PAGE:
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Things to do in Cayman Islands

Things to do in  Cayman Islands

Welcome to Cayman Islands

The Cayman Islands are home to a thriving international culture that exists side by side with well-preserved native traditions. Most travelers arrive to Grand Cayman’s capital, George Town, via cruise ship, and their time is fast and furious as they explore the highlights and landmarks around the capital area. For those with more time, tours that link multiple activities can help you make the most of your Cayman Islands experience. Some travelers focus their time on Seven Mile Beach, which is widely known as one of the most beautiful stretches of sand in the Caribbean. But a visit here is only improved with a tour of the nearby rum distillery and brewery (tastings included) that concludes with chill time on the beach. The Cayman Islands are surrounded by cerulean sea and reefs bustling with marine life, so it only makes sense that diving and snorkeling are some of the main attractions. A boat tour linking a starfish-studded snorkeling site, a colorful coral reef known as the Coral Garden, and Stingray City (a shallow area where travelers can wade among stingrays), is one popular option for getting into the water. Stingray City can also be visited on a Jet Ski tour that zips out of George Town. And if all that activity wears you out, there’s no better way to end your day than on a catamaran dinner cruise with sunset views.

Top 15 attractions in Cayman Islands

Stingray City

With vibrant coral reefs, crystalline waters, and some of the largest southern rays in the Caribbean, it’s no wonder that Stingray City is one of the most visited attractions in the Cayman Islands. Dive into the warm Caribbean waters of the North Sound to swim and snorkel in an area known for its wild stingrays and learn more about the magnificent creatures and their conservation.More

Starfish Point

Take a drive to the northeastern tip of the bay on Grand Cayman to find an idyllic spot where a spit of sand stretches into the blue Caribbean, with shallow water all around that is a popular gathering place for pillow cushion sea stars. These plump starfish look like stuffed animals, though they are very much alive and grazing along the seafloor.Bring your snorkel gear to find the starfish on the bottom, you can even touch them, but resist the urge to lift them out of the water. They are living marine creatures who need to be in the water to survive, and bringing them into the air can cause stress or damage to the animals if they’re kept out long enough. Aside from the starfish hunting, this area is a great place to swim and sunbathe away from the crowds on the beaches closer to town.More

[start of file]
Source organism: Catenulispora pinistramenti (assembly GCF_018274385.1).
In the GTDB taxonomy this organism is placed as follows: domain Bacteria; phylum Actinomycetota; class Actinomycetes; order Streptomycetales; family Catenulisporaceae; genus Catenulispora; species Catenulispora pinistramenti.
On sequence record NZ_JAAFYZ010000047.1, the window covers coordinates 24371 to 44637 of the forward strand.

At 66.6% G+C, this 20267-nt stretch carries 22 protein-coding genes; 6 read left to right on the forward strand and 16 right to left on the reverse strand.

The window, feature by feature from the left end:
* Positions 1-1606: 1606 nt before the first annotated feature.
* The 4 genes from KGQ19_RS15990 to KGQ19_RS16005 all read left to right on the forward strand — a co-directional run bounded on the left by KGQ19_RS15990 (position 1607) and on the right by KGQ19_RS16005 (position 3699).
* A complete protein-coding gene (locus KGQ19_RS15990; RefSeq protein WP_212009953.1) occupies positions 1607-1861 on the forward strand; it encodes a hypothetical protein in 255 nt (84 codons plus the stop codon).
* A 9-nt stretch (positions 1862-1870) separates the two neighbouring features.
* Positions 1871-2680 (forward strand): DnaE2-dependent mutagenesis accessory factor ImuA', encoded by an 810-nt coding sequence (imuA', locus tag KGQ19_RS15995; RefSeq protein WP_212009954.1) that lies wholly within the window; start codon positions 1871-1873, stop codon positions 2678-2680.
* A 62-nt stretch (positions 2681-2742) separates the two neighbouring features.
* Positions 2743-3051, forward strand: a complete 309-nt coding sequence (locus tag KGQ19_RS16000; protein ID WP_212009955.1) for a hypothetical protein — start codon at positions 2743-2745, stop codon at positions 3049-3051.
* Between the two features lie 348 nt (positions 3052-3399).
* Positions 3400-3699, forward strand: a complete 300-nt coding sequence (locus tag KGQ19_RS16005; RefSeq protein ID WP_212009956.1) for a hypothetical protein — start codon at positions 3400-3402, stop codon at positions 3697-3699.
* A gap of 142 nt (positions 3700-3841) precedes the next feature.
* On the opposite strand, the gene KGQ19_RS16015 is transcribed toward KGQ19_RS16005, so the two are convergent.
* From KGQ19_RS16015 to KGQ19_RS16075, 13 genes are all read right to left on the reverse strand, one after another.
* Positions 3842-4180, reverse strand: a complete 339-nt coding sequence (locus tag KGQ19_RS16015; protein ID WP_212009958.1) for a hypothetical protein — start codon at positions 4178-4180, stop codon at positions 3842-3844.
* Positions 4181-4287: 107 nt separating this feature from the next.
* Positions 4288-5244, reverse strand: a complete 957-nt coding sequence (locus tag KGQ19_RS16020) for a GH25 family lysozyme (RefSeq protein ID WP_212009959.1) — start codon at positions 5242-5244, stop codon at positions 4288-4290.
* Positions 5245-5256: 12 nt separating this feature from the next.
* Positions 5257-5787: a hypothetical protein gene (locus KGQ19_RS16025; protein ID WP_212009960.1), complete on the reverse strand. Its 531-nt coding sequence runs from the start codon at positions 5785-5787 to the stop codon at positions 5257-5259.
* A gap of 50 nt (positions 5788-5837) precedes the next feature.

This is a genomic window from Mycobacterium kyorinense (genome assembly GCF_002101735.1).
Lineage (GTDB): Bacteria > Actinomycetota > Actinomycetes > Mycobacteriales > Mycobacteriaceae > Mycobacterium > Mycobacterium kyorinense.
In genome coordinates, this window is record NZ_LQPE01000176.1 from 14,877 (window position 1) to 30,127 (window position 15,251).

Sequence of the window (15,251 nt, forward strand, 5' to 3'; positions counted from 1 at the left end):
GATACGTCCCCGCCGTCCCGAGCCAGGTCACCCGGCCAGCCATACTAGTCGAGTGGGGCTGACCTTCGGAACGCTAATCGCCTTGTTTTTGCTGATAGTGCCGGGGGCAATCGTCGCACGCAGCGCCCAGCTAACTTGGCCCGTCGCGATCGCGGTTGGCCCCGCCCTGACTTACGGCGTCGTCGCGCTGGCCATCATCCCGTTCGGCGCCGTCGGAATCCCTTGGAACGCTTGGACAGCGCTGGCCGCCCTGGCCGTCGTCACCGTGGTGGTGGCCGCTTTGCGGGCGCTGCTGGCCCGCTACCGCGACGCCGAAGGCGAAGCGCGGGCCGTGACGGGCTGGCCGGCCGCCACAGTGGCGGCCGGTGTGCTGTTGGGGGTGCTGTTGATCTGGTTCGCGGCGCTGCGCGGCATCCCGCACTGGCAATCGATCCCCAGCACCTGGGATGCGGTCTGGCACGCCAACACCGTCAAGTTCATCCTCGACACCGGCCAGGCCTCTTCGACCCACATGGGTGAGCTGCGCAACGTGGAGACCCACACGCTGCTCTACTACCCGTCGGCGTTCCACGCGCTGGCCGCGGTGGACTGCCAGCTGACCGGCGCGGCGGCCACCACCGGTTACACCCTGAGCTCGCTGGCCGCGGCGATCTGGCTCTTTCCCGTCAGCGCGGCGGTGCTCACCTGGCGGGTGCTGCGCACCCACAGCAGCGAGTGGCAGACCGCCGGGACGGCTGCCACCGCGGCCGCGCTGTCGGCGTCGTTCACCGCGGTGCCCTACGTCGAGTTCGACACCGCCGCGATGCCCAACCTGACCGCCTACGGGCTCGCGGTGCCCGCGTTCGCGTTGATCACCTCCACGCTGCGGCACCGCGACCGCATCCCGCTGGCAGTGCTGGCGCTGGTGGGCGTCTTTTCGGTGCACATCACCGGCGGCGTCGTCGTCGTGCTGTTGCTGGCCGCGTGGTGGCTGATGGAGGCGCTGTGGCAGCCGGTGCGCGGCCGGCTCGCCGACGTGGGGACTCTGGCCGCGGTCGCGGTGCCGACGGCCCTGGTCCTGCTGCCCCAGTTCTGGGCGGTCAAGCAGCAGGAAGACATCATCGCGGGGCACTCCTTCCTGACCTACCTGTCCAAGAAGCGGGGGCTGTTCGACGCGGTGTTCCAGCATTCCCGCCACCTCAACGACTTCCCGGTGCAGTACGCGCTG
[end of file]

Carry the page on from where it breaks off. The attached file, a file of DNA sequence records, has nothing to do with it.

Rum Point

A stretch of white sand bordered by aqua Caribbean waters, Rum Point is a welcome departure from Grand Cayman’s busy Seven Mile Beach. The area is known for its laid-back vibe, with calm, shallow waters ideal for swimming and wading with small children.More

George Town

Charming George Town is the Caymans Islands’ capital, situated on Grand Cayman in the British West Indies. As well as being a major offshore banking hub, George Town is a popular port for cruise ships, thanks to its laid-back and colorful Caribbean vibe—and the some of the Cayman Islands’ most glorious beaches.More


Set in the West Bay district of Grand Cayman, the tiny town of Hell is known for its unusual field of jagged and blackened limestone formations surrounded by lush forest. A popular tourist attraction, Hell even has its own post office and several gift shops selling Hell-related souvenirs.More

Pedro St. James Castle

The 3-story Pedro St. James is the oldest building on the Cayman Islands. The 18th-century stone and wood building known simply as “the castle” is now a living history museum that has been restored with exhibits that explore the history of English plantation farmer Pedro St. James, as well as the history of the Cayman Islands as a whole.More

Cayman Spirits Co.

If there were one drink associated with the Caribbean that drink would definitely be rum. Here at Cayman Spirits Co., not only is rum distilled with cane juice that’s locally grown on the island, but it’s aged in barrels that are placed 42 feet, or seven fathoms underwater. The result is their famous Seven Fathoms rum, which due to it being rocked by the waves as it slowly ages in the barrels, has become one of the most sought after spirits on any Caribbean island. While it started out in 2008 in a small, single room building, the distillery has grown from its humble beginnings to include a 5,000 square foot building that houses their tastings and tours. Learn the process behind distilling and see the massive tanks, and pour yourself samples of Seven Fathoms or their spiced and flavored rums. The company also distills vodka and moonshine, though it’s the rum that keep visitors strolling through the doors in search of not just the perfect drink—but the perfect gift to take home.More

Barker’s National Park

The Cayman Islands' first-ever national park was created around the northern end of West Bay, in an area called Barker’s National Park. Here you can find a long stretch of undeveloped beach alongside mangrove forests, where you can go for a hike or join a horseback-riding excursion. You can also see the park as part of a West Bay bike tour.Whether you’re hiking, biking or riding the trails in the park, keep an eye out for wildlife like the brown pelicans and green iguanas that make their homes here. However, don’t expect to find much in the way of facilities, as the park is simply a preserve without any ranger station or bathrooms to visit while you’re there. Luckily, it’s located just a few minutes from the town of West Bay.More

Seven Mile Beach

Seven Mile Beach on Grand Cayman is renowned for its beauty. Sparkling Caribbean blue waters, soft white sand, and cloudless blue skies create a postcard that comes to life. The public beach spans miles of developed oceanfront and makes the perfect spot to relax with your toes in the sand, the traditional Caribbean way.More

Queen Elizabeth II Botanic Park

The Queen Elizabeth II Botanic Park offers a close-up look at the natural world of the Cayman Islands, including the plants and animals that live in the island’s wetlands and woodlands. Of special note is its blue iguana habitat. A woodland trail offers a 20-minute walk through mahogany woodlands with butterfly and orchid sightings.More